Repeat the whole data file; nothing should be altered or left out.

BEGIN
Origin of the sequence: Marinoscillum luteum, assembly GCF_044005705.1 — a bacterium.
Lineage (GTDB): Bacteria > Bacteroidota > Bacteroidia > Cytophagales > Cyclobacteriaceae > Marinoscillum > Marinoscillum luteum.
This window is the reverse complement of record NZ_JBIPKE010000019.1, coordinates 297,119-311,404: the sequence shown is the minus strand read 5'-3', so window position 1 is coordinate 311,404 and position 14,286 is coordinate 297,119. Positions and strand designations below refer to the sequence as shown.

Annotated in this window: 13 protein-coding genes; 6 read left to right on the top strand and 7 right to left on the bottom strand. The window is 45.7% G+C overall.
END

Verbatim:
Origin of the sequence: Marinoscillum luteum, assembly GCF_044005705.1 — a bacterium.
Lineage (GTDB): Bacteria > Bacteroidota > Bacteroidia > Cytophagales > Cyclobacteriaceae > Marinoscillum > Marinoscillum luteum.
This window is the reverse complement of record NZ_JBIPKE010000019.1, coordinates 297,119-311,404: the sequence shown is the minus strand read 5'-3', so window position 1 is coordinate 311,404 and position 14,286 is coordinate 297,119. Positions and strand designations below refer to the sequence as shown.

Annotated in this window: 13 protein-coding genes; 6 read left to right on the top strand and 7 right to left on the bottom strand. The window is 45.7% G+C overall.